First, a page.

When I received the Sopwith model the main fuel tank was one of the components the previous chap had already assembled and painted.  Unfortunately the  brush painted finish wasn’t the best, so I decided to remove it and redo the whole thing.

I don’t know what sort of paint he’d used but it proved to be impervious to most solvents and even oven cleaner.  I confidently put it in a bath of the stuff and half an hour later it had not made the slightest impact.  In the end I found that alcohol was as good as anything.  It lifted the paint at exposed edges even if it didn’t actually dissolve it at all and it didn’t damage the plastic in any way.  It meant that it was a slow job to remove the stuff though.  You can see what I mean below.

Removing the aluminium paint with alcohol. Bit. By. Bit.
Removing the aluminium paint with alcohol. Bit. By. Bit.

The oven cleaner did have one effect though.  It denatured the glue that had been used to assemble the tank resulting in it all coming apart as I cleaned it.  So, once the paint was all off, I had to clean all the joints up and reassemble the thing too.

The other reserve fuel tank and oil tank hadn’t been touched so I was able to put those together fresh.


The reserve tank did have some rather prominent ejector pin marks on the base of it which needed filling and sanding before painting.  Eventually all three tanks were ready for spraying with primer and then Vallejo’s Model Air ‘Steel’.  I actually sprayed them at the same time as the engine crankcase hence them all being in the same photograph.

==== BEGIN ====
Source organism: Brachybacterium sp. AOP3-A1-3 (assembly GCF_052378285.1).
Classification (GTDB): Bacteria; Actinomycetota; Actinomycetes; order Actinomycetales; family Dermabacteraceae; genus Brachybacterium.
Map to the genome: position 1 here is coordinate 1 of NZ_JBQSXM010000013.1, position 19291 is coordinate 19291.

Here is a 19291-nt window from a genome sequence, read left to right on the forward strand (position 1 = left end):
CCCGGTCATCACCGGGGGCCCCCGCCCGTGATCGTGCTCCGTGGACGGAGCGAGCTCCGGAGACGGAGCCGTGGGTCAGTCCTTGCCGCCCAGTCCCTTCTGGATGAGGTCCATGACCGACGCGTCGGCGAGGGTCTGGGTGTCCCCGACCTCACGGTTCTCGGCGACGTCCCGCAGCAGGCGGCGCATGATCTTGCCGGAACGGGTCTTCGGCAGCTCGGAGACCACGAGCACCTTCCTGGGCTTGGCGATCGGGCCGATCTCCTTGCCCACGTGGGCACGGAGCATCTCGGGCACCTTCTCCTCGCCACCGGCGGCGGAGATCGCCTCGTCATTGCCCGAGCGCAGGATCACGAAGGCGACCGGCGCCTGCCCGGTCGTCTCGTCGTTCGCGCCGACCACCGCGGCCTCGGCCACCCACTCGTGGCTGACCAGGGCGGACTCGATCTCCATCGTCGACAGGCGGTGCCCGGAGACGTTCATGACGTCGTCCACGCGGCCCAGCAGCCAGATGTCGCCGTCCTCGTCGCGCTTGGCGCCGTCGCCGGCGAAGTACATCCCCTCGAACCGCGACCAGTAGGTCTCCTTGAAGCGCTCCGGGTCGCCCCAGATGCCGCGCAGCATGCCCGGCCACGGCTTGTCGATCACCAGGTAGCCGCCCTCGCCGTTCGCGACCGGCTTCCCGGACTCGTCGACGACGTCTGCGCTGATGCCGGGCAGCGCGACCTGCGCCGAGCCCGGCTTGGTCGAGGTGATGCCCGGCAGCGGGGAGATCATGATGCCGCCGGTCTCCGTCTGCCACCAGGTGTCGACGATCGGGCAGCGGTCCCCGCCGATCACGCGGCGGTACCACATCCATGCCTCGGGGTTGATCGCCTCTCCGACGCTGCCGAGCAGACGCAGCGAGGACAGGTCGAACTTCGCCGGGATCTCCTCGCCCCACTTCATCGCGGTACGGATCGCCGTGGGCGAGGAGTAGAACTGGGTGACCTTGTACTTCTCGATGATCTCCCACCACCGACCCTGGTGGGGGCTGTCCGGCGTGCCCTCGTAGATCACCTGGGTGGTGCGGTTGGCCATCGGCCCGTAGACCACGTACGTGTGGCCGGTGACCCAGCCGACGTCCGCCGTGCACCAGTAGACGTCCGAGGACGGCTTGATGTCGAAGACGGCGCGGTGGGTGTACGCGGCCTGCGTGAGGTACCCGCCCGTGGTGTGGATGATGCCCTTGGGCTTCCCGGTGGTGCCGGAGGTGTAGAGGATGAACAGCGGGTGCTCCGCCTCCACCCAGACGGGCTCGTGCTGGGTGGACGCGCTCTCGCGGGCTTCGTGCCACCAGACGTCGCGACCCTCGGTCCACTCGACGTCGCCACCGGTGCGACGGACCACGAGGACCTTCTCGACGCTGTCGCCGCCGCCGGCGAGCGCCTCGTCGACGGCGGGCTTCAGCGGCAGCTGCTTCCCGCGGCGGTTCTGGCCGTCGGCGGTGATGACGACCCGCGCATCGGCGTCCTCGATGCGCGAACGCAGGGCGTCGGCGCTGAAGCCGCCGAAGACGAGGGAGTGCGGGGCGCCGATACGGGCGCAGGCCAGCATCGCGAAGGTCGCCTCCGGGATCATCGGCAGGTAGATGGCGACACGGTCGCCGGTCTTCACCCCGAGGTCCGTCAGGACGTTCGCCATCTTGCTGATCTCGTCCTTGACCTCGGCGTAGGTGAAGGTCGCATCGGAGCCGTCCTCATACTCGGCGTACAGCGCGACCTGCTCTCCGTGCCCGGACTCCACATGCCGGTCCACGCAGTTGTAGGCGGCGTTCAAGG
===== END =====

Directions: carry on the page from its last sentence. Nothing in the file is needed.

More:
After painting I sealed the surface with an acrylic varnish as I find the Model Air paint finish can be delicate. Then it was simply a case of spraying the white metal tank caps in Model Air ‘Brass’, super gluing them in place and applying a light wash and some drip marks to add interest.


That would have been that, but I happened across a photograph in the Windsock Datafile on the Sopwith Camel which showed a Camel with an exposed fuel tank on the side of which were stencilled some code numbers.  They enlivened the otherwise fairly blank tank, so I thought I’d add them to mine.  I’ve no idea what they mean or even if they were unique to that aircraft to be honest.

A quick session on Photoshop and a series of decals were made up with varying levels of fuzziness to give the impression of having been sprayed.  Once printed I’d choose the best.


I actually chose the fuzziest which is missing in the photo above, because I used it before I thought to take a picture.

A few minutes to add the decal to the tank and another quick coat of acrylic varnish to seal it in and the job was done.


I’m not sure what’ll be the next step. I may get going on the wings as they need quite a bit of upgrading as the kit falls short in a number of areas.


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